close ad

Tips for filing your self-assessment tax return at the last minute

Do you want to follow this topic? You need to be signed in for this feature

On 31 January 2014


1 Comment
Do you want to save this article to read later? You need to be signed in for this feature

There are just hours before the tax return deadline, but it's not too late to avoid a fine. Here are some top tips to help.

There are just a few hours left until the end of January, which means the online self-assessment tax return deadline is upon us. If you haven’t filed yours yet, you’re not alone.

If you haven't registered to use HMRC’s online tax return service and therefore don’t have an Activation Code, or you applied for a replacement User ID and/or password after 21st January, then you might have faced a fine in past years. This year you can have an extension until 15th February, providing you apply via the HMRC website by midnight tonight. If you don't, you will be fined.

If you can access the self-assessment service and file your return today, then get it done as soon as you can to avoid last-minute panics as the clock ticks down.

Here are some top tips to help from Tony Bernstein, tax partner at the chartered accountants HW Fisher & Company.

1. Don't have all your figures? Use (accurate) estimates

If you do not have exact figures, put in estimates. You must however make the estimates as accurate as possible, and flag up on the form that the figures are estimates and not exact. You will still need to supply exact figures later, but at least estimates will do for now.

2. Look for the best sources of information

Focus on the most relevant information. If you don't have a P60 form from your employer, your March payslip will have much of the same information. Earlier payslips can be ignored. Your bank statements can also tell you much of what you need to know – how much you paid in pension contributions, charitable donations and so on.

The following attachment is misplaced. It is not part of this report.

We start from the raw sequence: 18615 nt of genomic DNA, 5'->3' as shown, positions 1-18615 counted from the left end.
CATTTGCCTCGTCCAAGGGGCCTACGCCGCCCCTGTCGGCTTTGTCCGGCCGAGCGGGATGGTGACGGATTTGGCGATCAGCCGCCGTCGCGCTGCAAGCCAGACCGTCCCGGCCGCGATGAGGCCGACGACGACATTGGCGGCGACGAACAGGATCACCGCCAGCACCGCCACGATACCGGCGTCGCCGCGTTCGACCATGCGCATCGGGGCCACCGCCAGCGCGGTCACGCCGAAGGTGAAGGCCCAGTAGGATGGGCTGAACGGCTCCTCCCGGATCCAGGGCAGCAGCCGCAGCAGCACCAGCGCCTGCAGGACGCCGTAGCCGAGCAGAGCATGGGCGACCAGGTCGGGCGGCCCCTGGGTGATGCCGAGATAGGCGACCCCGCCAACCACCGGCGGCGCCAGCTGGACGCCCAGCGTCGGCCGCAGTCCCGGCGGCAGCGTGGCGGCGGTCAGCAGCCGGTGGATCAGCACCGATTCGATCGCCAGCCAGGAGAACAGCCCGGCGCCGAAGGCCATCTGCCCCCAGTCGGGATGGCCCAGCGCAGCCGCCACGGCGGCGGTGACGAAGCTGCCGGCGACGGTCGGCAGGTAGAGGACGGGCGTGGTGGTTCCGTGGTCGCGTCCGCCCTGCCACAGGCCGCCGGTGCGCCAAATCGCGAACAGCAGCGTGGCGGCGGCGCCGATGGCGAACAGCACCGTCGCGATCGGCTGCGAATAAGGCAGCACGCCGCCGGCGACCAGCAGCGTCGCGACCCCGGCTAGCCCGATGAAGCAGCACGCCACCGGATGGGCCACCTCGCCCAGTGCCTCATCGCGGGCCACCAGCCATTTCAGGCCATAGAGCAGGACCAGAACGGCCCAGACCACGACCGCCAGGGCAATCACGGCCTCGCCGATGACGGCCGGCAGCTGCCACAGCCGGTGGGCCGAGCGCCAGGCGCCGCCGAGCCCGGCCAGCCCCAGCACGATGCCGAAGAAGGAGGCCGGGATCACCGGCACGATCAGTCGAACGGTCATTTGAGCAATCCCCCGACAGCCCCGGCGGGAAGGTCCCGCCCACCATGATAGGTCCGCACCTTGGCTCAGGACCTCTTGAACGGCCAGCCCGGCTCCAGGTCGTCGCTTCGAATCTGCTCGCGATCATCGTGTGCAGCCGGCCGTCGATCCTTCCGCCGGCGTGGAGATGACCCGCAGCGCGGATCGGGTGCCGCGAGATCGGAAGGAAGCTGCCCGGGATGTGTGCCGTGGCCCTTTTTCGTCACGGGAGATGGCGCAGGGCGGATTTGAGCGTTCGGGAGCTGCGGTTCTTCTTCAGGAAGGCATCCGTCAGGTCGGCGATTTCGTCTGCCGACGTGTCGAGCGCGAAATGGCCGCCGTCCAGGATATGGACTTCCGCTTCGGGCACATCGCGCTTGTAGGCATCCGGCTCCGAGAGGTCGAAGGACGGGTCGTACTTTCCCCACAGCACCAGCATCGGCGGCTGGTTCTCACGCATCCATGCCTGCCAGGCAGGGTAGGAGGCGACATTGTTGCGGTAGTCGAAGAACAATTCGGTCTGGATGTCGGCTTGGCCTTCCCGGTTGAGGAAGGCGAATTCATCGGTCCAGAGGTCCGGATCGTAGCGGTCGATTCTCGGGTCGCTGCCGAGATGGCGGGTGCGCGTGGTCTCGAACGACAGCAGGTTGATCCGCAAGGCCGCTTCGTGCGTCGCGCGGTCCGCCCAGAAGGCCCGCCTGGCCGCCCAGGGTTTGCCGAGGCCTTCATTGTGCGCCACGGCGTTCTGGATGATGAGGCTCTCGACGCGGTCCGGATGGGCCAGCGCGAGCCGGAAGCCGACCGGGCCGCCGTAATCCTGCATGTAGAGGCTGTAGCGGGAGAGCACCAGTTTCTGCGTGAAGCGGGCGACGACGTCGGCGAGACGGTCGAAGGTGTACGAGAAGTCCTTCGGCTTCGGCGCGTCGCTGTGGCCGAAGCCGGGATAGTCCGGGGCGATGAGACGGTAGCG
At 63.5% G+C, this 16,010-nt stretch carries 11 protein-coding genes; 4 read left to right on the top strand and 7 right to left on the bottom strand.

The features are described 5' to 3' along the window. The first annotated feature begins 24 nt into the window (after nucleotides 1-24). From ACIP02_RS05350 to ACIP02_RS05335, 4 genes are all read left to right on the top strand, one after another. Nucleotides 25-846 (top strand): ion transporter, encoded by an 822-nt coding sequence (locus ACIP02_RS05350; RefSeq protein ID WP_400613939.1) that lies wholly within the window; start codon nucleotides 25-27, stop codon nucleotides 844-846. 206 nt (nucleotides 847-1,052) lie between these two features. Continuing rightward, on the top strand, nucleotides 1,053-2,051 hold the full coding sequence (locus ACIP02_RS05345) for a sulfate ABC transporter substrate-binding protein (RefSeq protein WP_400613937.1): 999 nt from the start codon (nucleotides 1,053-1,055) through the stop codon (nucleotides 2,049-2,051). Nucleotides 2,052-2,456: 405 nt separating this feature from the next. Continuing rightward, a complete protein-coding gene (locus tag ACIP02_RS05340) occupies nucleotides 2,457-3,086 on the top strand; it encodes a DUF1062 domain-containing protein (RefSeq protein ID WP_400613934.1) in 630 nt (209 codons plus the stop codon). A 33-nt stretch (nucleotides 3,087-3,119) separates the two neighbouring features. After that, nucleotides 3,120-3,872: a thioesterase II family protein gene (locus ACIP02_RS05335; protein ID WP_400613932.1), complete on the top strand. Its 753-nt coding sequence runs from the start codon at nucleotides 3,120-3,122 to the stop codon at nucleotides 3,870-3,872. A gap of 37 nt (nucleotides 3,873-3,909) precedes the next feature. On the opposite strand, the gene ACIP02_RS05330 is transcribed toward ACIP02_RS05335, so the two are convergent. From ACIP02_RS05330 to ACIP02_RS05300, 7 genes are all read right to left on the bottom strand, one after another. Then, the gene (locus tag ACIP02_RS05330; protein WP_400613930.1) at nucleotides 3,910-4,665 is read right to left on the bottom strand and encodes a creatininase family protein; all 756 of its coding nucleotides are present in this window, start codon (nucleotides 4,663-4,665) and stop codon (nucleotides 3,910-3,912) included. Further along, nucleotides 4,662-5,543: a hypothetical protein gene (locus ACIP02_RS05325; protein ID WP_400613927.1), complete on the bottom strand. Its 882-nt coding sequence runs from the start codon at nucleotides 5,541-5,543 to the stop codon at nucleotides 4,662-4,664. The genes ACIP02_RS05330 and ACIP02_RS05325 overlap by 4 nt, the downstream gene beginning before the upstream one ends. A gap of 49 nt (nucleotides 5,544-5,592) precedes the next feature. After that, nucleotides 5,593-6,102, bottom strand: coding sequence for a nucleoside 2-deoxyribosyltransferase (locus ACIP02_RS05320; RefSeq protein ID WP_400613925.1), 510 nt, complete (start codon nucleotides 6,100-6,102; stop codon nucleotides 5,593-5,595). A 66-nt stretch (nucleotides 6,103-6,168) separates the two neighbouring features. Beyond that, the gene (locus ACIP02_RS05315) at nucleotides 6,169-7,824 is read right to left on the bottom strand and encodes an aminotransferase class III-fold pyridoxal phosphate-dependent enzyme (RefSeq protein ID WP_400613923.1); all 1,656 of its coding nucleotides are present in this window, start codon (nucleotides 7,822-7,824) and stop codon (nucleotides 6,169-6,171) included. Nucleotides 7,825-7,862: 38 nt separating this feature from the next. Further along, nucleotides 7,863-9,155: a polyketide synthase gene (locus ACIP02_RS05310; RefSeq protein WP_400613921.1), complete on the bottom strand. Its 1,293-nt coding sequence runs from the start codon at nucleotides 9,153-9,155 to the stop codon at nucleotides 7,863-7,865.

Tax control of your pension with a SIPP

3. Remember interest payments

Don't forget to declare the interest you received from your bank. Your March statement will often show how much interest you received over the year, so that's the most important one to to look at.

4. And don't forget dividends

Similarly you must declare the dividends you received from shares or similar investments. This rule applies whether you received the dividends as cash or they were reinvested. If you don't have a personalised dividend certificate, the fund manager or company will usually list the dividend paid per share on its website. You can multiply that by the current number of shares you own to work out the dividend you received.

Enjoy tax-free returns from the stock market

5. Ask questions now

Finally, remember that the internet and the phone are your friends. If you can't find the relevant paper statements, you may be able to get the info you need over the phone or online.

Remember that you face an automatic £100 fine if you miss the deadline.

If you need help, try the HMRC Self-Assessment Online Demonstrator or call the Self Assessment Helpline on 0845 900 0444 (note that it's only open until 8pm). Bear in mind that the phone lines are going to be very busy, so call sooner rather than later if you can. You'll need your Unique Taxpayer Reference (UTR) number to hand.

Good luck!

Enjoy tax-free returns from the stock market

More on tax

Working from home: how to get a tax rebate

How to make sure you’re on the right tax code

Beware this tax scam

How to get a tax refund

Comments (1)

Do you want to comment on this article? You need to be signed in for this feature